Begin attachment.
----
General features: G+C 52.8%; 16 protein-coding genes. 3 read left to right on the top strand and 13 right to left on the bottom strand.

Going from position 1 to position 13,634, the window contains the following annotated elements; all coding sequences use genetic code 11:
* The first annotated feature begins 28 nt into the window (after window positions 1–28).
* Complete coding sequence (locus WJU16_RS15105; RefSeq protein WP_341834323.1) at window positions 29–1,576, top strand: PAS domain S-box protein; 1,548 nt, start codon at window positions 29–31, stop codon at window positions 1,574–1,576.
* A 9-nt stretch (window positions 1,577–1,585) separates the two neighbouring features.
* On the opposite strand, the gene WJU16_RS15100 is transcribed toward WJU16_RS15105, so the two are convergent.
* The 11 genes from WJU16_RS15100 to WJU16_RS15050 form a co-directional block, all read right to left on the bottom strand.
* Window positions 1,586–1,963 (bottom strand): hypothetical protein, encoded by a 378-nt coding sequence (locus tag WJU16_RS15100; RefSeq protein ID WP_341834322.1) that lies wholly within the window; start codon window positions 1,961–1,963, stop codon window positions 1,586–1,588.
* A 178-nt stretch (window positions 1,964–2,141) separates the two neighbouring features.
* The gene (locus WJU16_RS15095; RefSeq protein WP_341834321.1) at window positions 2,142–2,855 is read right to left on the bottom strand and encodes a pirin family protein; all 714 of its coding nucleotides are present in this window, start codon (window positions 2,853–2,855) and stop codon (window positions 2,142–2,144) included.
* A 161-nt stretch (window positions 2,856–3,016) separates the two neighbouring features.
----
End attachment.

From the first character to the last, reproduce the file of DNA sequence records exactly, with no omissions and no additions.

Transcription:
General features: G+C 52.8%; 16 protein-coding genes. 3 read left to right on the top strand and 13 right to left on the bottom strand.

Going from position 1 to position 13,634, the window contains the following annotated elements; all coding sequences use genetic code 11:
* The first annotated feature begins 28 nt into the window (after window positions 1–28).
* Complete coding sequence (locus WJU16_RS15105; RefSeq protein WP_341834323.1) at window positions 29–1,576, top strand: PAS domain S-box protein; 1,548 nt, start codon at window positions 29–31, stop codon at window positions 1,574–1,576.
* A 9-nt stretch (window positions 1,577–1,585) separates the two neighbouring features.
* On the opposite strand, the gene WJU16_RS15100 is transcribed toward WJU16_RS15105, so the two are convergent.
* The 11 genes from WJU16_RS15100 to WJU16_RS15050 form a co-directional block, all read right to left on the bottom strand.
* Window positions 1,586–1,963 (bottom strand): hypothetical protein, encoded by a 378-nt coding sequence (locus tag WJU16_RS15100; RefSeq protein ID WP_341834322.1) that lies wholly within the window; start codon window positions 1,961–1,963, stop codon window positions 1,586–1,588.
* A 178-nt stretch (window positions 1,964–2,141) separates the two neighbouring features.
* The gene (locus WJU16_RS15095; RefSeq protein WP_341834321.1) at window positions 2,142–2,855 is read right to left on the bottom strand and encodes a pirin family protein; all 714 of its coding nucleotides are present in this window, start codon (window positions 2,853–2,855) and stop codon (window positions 2,142–2,144) included.
* A 161-nt stretch (window positions 2,856–3,016) separates the two neighbouring features.